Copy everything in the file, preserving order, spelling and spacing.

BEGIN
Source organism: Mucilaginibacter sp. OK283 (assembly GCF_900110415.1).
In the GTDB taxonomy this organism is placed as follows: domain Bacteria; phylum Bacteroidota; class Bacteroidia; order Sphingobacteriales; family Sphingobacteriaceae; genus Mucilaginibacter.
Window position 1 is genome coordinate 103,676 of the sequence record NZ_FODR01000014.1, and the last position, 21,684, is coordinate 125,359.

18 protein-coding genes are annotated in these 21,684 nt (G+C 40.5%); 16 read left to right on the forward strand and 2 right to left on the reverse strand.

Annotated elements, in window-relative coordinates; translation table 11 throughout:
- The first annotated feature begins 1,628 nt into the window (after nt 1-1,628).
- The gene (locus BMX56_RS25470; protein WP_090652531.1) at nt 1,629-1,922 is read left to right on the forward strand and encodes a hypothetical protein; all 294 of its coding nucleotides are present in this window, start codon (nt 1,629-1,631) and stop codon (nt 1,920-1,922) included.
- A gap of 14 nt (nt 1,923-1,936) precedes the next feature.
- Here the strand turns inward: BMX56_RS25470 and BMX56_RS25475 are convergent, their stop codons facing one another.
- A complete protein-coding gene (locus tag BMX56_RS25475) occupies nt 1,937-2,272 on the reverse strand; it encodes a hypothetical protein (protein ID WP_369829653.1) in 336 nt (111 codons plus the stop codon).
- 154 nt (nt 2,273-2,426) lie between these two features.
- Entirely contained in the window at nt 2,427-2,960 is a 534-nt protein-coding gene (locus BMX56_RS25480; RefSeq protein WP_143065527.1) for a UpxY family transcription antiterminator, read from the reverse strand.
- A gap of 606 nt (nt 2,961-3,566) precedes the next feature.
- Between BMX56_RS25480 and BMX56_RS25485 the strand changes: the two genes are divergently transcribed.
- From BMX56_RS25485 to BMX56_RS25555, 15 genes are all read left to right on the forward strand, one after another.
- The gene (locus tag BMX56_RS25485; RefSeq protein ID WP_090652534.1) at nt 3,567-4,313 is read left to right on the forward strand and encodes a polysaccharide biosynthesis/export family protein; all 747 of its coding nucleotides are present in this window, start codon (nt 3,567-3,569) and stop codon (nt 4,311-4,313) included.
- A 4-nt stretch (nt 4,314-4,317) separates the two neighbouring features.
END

Source organism: Mucilaginibacter sp. OK283 (assembly GCF_900110415.1).
In the GTDB taxonomy this organism is placed as follows: domain Bacteria; phylum Bacteroidota; class Bacteroidia; order Sphingobacteriales; family Sphingobacteriaceae; genus Mucilaginibacter.
Window position 1 is genome coordinate 103,676 of the sequence record NZ_FODR01000014.1, and the last position, 21,684, is coordinate 125,359.

18 protein-coding genes are annotated in these 21,684 nt (G+C 40.5%); 16 read left to right on the forward strand and 2 right to left on the reverse strand.

Annotated elements, in window-relative coordinates; translation table 11 throughout:
- The first annotated feature begins 1,628 nt into the window (after nt 1-1,628).
- The gene (locus BMX56_RS25470; protein WP_090652531.1) at nt 1,629-1,922 is read left to right on the forward strand and encodes a hypothetical protein; all 294 of its coding nucleotides are present in this window, start codon (nt 1,629-1,631) and stop codon (nt 1,920-1,922) included.
- A gap of 14 nt (nt 1,923-1,936) precedes the next feature.
- Here the strand turns inward: BMX56_RS25470 and BMX56_RS25475 are convergent, their stop codons facing one another.
- A complete protein-coding gene (locus tag BMX56_RS25475) occupies nt 1,937-2,272 on the reverse strand; it encodes a hypothetical protein (protein ID WP_369829653.1) in 336 nt (111 codons plus the stop codon).
- 154 nt (nt 2,273-2,426) lie between these two features.
- Entirely contained in the window at nt 2,427-2,960 is a 534-nt protein-coding gene (locus BMX56_RS25480; RefSeq protein WP_143065527.1) for a UpxY family transcription antiterminator, read from the reverse strand.
- A gap of 606 nt (nt 2,961-3,566) precedes the next feature.
- Between BMX56_RS25480 and BMX56_RS25485 the strand changes: the two genes are divergently transcribed.
- From BMX56_RS25485 to BMX56_RS25555, 15 genes are all read left to right on the forward strand, one after another.
- The gene (locus tag BMX56_RS25485; RefSeq protein ID WP_090652534.1) at nt 3,567-4,313 is read left to right on the forward strand and encodes a polysaccharide biosynthesis/export family protein; all 747 of its coding nucleotides are present in this window, start codon (nt 3,567-3,569) and stop codon (nt 4,311-4,313) included.
- A 4-nt stretch (nt 4,314-4,317) separates the two neighbouring features.